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Differences between OpenShift and Kubernetes from a developer's perspective

The goal of this article is to walk you through the resources that are available in OpenShift, that would not be on a Kubernetes installation.

Differences inside of your application

Project and Namespace

OpenShift talks about Projects, where Kubernetes talks about namespaces. As far as an application goes, they are identical.

Migration to Kubernetes

Apart from a naming change, nothing to do here!

Route and Ingress

In OpenShift, you use routes to expose your services to external traffic. Since we are taking care of the DNS magic and the OpenShift routing for you, you typically just need add a route resource to your project, and you’re good to go!

In Kubernetes, routes do not exist. Instead, the ingress resource is what you would need to use.

Migration to Kubernetes

You would need to convert your routes resources to ingress resources.

Route example
kind: Route
  annotations: "true"
  name: my-route
    insecureEdgeTerminationPolicy: Redirect
    termination: edge
    kind: Service
    name: my-service
    weight: 100
  wildcardPolicy: None
Ingress example
apiVersion: extensions/v1beta1
kind: Ingress
  annotations: letsencrypt-prod
  name: my-ingress
  - host:
      - backend:
          serviceName: my-service
          servicePort: 80
  - hosts:

All in all, they are fairly similar. It is worth noting that OpenShift at nine uses openshift-acme to manage TLS certificates, and on Kubernetes, you would typically rely on other projects, cert-manager being the current standard.

DeploymentConfig and Deployment

A bit of Trivia: OpenShift had DeploymentConfig before Kubernetes had Deployments!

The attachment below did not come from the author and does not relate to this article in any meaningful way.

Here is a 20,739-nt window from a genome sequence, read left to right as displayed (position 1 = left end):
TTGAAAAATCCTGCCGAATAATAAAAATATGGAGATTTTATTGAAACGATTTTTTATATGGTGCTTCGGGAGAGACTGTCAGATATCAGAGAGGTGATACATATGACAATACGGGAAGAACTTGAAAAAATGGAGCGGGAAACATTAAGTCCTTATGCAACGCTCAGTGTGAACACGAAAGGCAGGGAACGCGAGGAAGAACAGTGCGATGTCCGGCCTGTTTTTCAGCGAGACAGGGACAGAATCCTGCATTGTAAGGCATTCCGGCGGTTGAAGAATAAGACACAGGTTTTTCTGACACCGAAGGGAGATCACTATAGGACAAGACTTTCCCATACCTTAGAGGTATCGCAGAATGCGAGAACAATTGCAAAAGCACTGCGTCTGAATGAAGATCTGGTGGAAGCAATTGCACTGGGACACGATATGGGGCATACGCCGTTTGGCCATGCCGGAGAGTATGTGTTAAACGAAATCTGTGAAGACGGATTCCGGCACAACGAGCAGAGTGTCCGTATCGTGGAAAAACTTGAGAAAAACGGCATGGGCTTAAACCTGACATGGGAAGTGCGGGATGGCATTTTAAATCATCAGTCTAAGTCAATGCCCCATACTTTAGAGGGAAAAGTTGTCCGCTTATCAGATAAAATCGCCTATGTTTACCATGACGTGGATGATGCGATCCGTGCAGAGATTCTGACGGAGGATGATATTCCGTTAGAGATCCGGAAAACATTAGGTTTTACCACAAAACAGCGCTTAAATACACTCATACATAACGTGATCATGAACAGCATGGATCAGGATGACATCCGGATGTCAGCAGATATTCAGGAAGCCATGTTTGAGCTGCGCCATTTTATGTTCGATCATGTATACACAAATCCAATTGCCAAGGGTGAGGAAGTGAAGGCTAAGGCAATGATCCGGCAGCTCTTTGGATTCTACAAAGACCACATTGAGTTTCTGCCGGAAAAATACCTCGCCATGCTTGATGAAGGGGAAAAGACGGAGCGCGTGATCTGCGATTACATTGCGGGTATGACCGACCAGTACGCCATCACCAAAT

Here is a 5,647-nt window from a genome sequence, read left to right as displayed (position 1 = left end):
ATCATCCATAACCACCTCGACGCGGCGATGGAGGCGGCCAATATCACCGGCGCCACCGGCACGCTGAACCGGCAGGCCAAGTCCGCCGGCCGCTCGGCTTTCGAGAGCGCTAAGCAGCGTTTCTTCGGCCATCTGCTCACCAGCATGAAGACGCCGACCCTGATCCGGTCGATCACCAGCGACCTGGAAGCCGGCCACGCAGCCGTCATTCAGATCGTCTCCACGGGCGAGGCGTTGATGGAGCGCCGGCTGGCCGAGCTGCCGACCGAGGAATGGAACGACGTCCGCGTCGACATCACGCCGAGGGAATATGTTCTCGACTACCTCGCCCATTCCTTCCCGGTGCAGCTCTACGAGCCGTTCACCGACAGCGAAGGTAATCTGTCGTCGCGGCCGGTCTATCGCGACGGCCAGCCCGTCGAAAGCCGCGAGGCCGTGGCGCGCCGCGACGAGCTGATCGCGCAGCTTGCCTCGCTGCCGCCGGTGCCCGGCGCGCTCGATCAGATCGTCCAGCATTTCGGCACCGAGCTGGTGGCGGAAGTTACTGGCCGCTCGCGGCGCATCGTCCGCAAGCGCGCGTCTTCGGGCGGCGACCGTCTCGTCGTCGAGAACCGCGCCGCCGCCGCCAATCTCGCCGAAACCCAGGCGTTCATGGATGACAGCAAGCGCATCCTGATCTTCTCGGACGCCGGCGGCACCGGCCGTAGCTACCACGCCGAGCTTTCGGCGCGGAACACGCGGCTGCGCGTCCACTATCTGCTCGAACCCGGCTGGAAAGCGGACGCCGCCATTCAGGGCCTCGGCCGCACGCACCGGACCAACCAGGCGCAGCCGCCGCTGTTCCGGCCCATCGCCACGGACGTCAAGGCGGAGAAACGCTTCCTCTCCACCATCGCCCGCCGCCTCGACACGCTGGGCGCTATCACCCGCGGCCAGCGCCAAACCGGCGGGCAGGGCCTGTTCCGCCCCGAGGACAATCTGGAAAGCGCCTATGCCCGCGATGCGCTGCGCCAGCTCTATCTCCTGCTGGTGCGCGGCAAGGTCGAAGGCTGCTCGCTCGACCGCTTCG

There are both ways to create ReplicaSets and Pods that would contain your applications and restart it in case of failures, scale it in case you set the replica number to a different number, …

Migration to Kubernetes

Since both are supported by OpenShift, the simplest would be to start off with only using Deployments. This is what you will use if you have used Helm charts to deploy your applications, as most of them use a Deployment resource.

If you already have some DeploymentConfig, you will have to transform them to Deployment resources.


OpenShift comes with a BuildConfig resource, which is here to typically help you build Docker images from your source code.

This is a pattern that is not present in Kubernetes.

Migration to Kubernetes

Do not use BuildConfig. Instead, build your Docker images outside of your cluster (e.g. via a CI/CD pipeline).

Differences outside of your application

These will not directly impact your applications, but they will impact your current workflow.

oc and kubectl

oc and kubectl are both tools that allow you to interact with your cluster via the command line.

They are very similar in practice, and it should be seamless to switch from one to the other (provided you don’t use one of the resources mentioned previously in this article).

OpenShift UI and Kubernetes UI

Since OpenShift and Kubernetes are two different products, they also come with two different UIs.

OpenShift UI is a big part of the whole product. Kubernetes itself does not have a UI by default, and the main way of controlling a k8s cluster is via kubectl on the CLI.

We do install a dashboard in your cluster, but in general, Kubernetes Dashboard should be used more for checking rather than controlling your cluster.


OpenShift and Kubernetes are very similar beasts when it comes to deploying containerized applications, with some exceptions that were mentioned in this article.

Should you need any assistance in making the switch to Kubernetes, don’t hesitate to contact us:

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